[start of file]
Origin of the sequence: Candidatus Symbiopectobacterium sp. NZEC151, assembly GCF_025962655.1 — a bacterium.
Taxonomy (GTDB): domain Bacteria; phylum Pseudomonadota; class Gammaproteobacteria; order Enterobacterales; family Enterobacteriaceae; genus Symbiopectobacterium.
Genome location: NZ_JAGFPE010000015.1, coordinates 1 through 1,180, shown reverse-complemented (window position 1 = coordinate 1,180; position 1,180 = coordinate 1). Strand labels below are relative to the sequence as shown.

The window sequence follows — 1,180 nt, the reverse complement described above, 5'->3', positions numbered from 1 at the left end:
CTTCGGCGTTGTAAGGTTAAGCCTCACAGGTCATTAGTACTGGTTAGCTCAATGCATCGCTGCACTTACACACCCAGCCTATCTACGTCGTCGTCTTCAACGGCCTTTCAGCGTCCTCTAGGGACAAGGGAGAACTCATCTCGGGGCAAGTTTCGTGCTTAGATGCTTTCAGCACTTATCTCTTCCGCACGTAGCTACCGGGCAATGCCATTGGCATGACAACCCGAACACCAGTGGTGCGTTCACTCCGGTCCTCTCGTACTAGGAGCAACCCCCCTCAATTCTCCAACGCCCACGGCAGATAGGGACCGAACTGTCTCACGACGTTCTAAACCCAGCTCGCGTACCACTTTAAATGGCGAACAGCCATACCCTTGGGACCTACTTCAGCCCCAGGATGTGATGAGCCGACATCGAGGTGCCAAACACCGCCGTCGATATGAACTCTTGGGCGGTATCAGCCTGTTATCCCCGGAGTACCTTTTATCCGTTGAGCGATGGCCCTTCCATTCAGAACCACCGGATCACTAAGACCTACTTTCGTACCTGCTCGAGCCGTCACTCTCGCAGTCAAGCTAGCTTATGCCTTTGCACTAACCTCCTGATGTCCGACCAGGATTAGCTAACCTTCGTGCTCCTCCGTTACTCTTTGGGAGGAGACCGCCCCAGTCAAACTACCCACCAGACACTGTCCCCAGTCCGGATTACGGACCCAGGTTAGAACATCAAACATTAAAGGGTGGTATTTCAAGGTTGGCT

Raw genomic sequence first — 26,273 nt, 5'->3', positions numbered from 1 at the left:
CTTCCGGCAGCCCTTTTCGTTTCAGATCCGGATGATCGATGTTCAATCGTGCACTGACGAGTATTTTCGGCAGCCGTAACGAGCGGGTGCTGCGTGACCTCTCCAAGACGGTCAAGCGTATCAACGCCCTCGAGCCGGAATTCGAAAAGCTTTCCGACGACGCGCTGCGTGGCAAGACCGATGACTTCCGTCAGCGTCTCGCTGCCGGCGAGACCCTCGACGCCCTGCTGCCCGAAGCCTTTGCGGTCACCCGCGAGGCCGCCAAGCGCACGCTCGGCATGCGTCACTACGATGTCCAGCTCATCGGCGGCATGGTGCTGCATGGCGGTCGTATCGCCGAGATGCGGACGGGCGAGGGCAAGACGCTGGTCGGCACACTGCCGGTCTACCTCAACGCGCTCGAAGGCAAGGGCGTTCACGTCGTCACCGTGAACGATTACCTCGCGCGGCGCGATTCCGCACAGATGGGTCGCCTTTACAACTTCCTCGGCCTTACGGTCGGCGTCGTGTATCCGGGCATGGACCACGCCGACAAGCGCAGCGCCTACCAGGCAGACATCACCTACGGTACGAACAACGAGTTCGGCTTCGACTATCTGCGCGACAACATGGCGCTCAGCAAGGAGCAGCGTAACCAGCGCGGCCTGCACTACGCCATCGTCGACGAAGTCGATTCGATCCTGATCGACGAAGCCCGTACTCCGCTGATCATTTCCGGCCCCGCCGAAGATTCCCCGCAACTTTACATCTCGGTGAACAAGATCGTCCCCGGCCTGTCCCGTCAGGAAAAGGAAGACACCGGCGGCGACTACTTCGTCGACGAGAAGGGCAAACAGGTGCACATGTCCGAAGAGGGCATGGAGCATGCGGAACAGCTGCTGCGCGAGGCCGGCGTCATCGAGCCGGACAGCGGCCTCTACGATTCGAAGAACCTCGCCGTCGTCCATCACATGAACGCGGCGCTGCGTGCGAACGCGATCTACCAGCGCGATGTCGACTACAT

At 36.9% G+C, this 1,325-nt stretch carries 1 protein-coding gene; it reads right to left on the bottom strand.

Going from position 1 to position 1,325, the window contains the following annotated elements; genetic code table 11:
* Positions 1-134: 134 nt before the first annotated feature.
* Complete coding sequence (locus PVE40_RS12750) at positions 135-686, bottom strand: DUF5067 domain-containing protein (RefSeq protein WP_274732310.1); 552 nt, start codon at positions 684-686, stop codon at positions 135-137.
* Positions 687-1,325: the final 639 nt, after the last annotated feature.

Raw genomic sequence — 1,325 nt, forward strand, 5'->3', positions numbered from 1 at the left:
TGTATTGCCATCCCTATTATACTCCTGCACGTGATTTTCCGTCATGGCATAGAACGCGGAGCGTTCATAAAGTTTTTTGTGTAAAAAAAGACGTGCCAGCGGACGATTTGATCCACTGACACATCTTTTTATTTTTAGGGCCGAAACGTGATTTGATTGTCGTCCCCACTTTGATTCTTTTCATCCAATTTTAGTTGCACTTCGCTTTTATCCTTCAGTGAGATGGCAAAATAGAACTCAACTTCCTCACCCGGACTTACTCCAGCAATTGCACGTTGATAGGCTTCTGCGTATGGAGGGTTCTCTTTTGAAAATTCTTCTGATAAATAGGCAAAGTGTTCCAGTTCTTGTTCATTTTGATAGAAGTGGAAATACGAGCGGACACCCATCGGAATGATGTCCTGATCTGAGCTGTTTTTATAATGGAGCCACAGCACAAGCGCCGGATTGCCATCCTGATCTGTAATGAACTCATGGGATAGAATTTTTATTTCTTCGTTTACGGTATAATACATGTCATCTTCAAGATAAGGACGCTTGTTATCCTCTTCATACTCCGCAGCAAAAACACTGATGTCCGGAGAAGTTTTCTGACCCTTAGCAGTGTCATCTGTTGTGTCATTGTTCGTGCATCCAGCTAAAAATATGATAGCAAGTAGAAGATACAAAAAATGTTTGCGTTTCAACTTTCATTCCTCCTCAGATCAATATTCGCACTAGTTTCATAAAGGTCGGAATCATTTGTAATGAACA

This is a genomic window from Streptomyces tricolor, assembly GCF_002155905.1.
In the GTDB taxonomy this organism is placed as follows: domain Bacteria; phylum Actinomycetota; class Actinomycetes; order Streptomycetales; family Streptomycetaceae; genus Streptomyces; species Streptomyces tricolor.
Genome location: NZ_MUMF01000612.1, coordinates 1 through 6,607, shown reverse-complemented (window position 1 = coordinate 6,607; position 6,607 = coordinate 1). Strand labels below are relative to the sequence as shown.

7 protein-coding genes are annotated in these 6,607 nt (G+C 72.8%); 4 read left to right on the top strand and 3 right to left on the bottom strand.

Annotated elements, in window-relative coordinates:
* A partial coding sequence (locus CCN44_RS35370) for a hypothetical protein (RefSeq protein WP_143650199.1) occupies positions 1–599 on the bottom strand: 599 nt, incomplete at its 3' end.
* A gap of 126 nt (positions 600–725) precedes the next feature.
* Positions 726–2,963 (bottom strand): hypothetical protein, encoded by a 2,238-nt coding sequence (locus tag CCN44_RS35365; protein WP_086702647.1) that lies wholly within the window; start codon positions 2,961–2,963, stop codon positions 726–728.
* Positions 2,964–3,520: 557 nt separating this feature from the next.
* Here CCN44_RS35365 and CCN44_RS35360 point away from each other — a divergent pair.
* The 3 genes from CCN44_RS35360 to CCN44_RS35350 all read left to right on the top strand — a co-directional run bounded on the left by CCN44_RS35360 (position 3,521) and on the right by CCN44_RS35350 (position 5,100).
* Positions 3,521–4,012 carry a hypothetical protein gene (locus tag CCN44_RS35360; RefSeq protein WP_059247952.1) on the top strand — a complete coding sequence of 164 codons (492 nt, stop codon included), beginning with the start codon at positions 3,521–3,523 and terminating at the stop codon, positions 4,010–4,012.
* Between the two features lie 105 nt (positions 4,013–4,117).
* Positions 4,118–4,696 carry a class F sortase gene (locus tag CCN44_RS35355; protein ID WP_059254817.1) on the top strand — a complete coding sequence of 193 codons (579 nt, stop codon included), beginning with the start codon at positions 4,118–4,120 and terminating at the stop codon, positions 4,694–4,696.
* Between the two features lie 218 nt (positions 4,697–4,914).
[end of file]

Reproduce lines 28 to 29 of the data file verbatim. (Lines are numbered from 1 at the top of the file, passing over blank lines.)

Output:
* Positions 4,118–4,696 carry a class F sortase gene (locus tag CCN44_RS35355; protein ID WP_059254817.1) on the top strand — a complete coding sequence of 193 codons (579 nt, stop codon included), beginning with the start codon at positions 4,118–4,120 and terminating at the stop codon, positions 4,694–4,696.
* Between the two features lie 218 nt (positions 4,697–4,914).